On Saturday 3rd March, Norwich School Choral society performed in partnership with London Mozart Players (the UK's first chamber orchestra) in a memorable concert at St. Andrew's Hall. This is the third year of the successful partnership. Several Norwich School pupils were given the unique opportunity to take part, and for the first time, advanced instrumentalists and singers from other local schools were also invited to play and sing in the event. Norwich School's Director of Music, Richard Allain, conducted the orchestra.
Here, Norwich School pupil Harry Fisher, reports on the concert:
"At two o'clock on Sunday the 3rd of March the Chapel Choir, Choral Society, Gateway Players and London Mozart players gathered in St Andrew’s Hall, cloudy weather outside and intricate seating arrangements inside. Rehearsals started at 2:30 on the dot - a feature reminding everyone that they were working with professionals today. This was the real deal!
At 7:30 the concert began with a selection of folk songs from John Rutter’s The Sprig of Thyme. The first – ‘The Bold Grenadier’ – could be considered to be a song about love, seduction, or duty to one’s family. Whilst it is sometimes hard to tell from the lyrics, the ambiguity doesn’t detract from the music - much to the contrary. Rutter’s musical style, which some might consider ‘chocolate box’, is subverted here and one is met with a deeply intimate dialogue between the composer and the folk music of his country.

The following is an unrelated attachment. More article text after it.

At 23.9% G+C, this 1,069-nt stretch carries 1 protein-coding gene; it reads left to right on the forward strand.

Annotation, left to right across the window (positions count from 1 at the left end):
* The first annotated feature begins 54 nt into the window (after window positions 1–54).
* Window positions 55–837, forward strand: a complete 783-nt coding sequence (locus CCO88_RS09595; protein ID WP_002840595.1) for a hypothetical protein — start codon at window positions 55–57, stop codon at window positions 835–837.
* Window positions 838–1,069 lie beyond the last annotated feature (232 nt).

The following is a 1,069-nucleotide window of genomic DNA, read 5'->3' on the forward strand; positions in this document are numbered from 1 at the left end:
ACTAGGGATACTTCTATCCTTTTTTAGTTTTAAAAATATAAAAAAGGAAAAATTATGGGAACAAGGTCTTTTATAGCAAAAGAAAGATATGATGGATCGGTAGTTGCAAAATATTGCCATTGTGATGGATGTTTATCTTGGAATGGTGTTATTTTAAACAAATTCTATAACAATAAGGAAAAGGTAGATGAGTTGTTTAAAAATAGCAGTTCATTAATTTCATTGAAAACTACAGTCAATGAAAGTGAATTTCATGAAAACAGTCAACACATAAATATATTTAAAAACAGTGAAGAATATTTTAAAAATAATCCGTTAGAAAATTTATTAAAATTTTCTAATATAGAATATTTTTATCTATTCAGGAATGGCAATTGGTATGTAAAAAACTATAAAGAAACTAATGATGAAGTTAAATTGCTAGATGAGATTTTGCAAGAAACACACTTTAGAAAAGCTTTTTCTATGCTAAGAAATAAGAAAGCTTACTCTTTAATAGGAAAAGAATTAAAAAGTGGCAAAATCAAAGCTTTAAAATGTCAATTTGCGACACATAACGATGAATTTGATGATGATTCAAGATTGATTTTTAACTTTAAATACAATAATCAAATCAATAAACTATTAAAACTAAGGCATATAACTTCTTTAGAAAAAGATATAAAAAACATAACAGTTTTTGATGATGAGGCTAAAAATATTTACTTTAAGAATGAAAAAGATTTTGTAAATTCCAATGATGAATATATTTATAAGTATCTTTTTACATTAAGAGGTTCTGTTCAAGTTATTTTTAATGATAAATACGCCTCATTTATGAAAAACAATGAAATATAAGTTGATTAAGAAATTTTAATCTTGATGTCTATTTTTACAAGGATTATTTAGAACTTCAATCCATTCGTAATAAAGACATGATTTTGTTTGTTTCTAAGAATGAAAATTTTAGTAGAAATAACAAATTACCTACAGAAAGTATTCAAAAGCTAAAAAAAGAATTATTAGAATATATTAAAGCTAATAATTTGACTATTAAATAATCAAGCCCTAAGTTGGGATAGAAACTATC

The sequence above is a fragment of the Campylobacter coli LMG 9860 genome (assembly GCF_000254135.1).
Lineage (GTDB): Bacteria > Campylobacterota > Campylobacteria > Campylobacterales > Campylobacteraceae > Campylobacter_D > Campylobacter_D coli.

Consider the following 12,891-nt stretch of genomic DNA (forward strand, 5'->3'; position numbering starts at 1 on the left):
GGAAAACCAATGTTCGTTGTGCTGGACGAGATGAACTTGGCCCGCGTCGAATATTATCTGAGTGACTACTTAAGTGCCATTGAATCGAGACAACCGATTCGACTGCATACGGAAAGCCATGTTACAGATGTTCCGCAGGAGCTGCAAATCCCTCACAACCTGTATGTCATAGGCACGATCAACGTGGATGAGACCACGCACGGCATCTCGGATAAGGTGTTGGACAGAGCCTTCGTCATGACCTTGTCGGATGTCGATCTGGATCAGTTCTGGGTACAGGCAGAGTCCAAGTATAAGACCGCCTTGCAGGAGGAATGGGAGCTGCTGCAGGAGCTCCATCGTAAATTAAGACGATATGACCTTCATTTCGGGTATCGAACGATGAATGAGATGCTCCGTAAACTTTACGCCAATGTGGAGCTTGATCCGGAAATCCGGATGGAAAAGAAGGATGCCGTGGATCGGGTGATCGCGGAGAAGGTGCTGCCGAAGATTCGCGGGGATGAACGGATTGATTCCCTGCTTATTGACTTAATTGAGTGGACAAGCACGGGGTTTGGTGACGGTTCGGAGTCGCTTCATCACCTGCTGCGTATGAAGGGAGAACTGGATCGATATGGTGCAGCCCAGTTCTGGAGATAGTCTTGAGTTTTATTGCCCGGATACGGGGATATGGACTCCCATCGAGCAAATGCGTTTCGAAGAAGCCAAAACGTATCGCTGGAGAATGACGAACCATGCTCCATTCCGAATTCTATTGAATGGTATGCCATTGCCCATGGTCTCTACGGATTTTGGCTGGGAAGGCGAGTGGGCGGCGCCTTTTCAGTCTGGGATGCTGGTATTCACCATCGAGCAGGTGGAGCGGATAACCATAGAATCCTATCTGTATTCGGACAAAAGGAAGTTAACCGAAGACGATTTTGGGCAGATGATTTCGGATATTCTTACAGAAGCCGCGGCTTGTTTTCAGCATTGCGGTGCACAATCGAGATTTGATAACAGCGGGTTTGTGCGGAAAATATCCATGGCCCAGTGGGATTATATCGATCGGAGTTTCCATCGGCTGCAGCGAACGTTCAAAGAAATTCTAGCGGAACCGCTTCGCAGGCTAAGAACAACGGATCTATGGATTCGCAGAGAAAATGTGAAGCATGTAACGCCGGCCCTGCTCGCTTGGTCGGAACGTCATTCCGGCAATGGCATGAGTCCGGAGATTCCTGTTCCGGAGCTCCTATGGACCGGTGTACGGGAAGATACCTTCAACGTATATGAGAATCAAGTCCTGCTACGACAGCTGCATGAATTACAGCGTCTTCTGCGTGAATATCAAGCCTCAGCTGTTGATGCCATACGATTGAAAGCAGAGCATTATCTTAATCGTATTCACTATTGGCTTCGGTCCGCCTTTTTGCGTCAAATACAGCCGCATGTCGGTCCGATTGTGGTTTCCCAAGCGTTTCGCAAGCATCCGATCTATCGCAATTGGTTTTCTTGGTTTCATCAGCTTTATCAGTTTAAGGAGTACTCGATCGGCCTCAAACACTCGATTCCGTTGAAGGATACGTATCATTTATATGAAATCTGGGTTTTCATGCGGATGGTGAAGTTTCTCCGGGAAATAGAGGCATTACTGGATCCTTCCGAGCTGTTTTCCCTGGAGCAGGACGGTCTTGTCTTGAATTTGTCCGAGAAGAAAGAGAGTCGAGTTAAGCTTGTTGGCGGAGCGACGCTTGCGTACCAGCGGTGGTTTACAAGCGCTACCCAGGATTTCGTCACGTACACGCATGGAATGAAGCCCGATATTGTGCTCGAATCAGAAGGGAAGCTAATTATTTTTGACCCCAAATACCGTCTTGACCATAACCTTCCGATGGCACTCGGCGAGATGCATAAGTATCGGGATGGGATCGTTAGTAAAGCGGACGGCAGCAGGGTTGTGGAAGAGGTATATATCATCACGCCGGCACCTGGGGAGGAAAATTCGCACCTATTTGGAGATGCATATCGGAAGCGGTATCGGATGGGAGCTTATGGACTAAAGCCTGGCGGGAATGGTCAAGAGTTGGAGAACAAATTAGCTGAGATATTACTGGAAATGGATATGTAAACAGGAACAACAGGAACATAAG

Soon following was a masterful rendition of Bruch’s heart-wrenching ‘Kol Nidrei’ by U6 student Adam Possener, who was able to deeply express both the repentant theme of the Kol Nidre prayer of the Jewish holy day Yom Kippur and an ecstatic joy and reflection in this highly Romantic composer’s lyrical masterpiece.
If you weren’t already emotionally drained, then Brahms’ Geistliches Lied left you speechless. The work is in a ‘canonical’ form, effectively a more intricate form of what one might hear when singing Frere Jacques. However, unlike Frere Jacques, the piece takes you on a journey to the heavens, suggested by its apt title ‘Spiritual Song’, even more, apt when you take the literal translation of ‘Ghostly Song’. The ‘Amen’, treated minimally in the Mozart later in the evening, is expanded here into a swelling expression of both longing and wonder, surely more than what you might expect from reading the programme.
Like setting up a wind-up toy the interval prepared the audience for the impactful Requiem by Mozart, written in the last few years of his life - something clearly felt in the foreboding quality of the Dies Irae or ‘Day of Wrath’. Yet somehow Mozart also conveys a sense of distant nobility and nostalgia in the piece, with the opening of the Tuba Mirum played by L6 pupil, James Thistlewood, and sung by Old Norvicensian, George Rolls (02-13). While the work can be seen as an expression by Mozart of his illness, I feel it proposes something far more universal than simple self-pity, far more than I felt I bargained for and I hope for more than the audience bargained for, as was the case with the rest of the programme."
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